Vacca, an assistant professor of Individual and Family Studies at the University of Delaware, states that research indicates standardized assessments fail to predict concrete suggestions on supporting students with autism and fail to offer insight as to how behaviors of these children will be manifested in multiple environments. Vacca also points out that some attempts to assess children with autism by using standardized testing is unsuccessful, so researchers are looking at alternative assessments, which include interest areas to provide supports and instructional strategies for students with autism. Vacca accommodated the Bayley Scales of Infant Development-Second Edition by using interest areas to assess the developmental level of a child with autism, who was once deemed untestable. Vacca found that the use of the interests particular to the child helped the child complete the BSID II. Therefore, Vacca recommends that assessments for children with autism be accommodated by using the child’s interest area.

Tuesday, January 22, 2013

Special Education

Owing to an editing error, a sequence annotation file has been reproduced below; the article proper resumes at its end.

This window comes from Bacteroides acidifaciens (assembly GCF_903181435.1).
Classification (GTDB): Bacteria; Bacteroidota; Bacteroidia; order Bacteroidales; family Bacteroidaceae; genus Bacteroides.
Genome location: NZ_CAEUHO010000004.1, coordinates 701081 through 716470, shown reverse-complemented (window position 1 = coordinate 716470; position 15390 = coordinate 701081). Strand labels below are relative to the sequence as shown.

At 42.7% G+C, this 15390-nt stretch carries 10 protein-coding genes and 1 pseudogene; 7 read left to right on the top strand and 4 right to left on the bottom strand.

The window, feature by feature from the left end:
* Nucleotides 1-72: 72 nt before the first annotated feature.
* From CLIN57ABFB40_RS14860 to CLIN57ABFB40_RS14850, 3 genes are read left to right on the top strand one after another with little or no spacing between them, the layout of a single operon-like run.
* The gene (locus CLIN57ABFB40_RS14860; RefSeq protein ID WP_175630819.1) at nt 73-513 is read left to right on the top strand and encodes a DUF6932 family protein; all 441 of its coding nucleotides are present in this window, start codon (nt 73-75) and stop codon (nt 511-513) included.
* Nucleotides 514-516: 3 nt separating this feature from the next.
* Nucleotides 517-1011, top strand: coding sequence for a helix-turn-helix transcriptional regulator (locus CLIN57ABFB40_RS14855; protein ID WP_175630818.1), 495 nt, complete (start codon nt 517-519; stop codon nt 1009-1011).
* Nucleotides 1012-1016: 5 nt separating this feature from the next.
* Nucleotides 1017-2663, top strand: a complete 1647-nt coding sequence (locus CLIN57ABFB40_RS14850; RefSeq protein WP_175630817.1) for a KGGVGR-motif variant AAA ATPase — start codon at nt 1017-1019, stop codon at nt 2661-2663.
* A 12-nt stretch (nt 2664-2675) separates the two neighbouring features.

You have to really push some school districts to get what your child needs. Being professionally trained in special education services and law, I can tell you the sad fact of the world that our children live in. School districts get less money for children in special education than what they do for regular education. Fortunately, my extensive knowledge in what I could and could not ask for more than benefitted my son, Damien. He started as a fully resourced (special education) student, to now being a fully inclusive student. Damien still receives special education services, but they are as he needs them, not how the school needs them for him. I can tell you from experience that your number one goal should be inclusion. It helps in all aspects of your child's life, particularly communication and social abilities. I also have a friend who is specialized in autism (one of my professors) that can help me find answers that I cannot. He was my go to person when I needed help with Damien, and he also has inside knowledge that helps. Most of all advocacy and self-advocacy are your two greatest tools. Furthermore, your state education system should have free advocate services for special education students that will help you to determine what is best for your child. They can attend the IEP meetings if you need them to.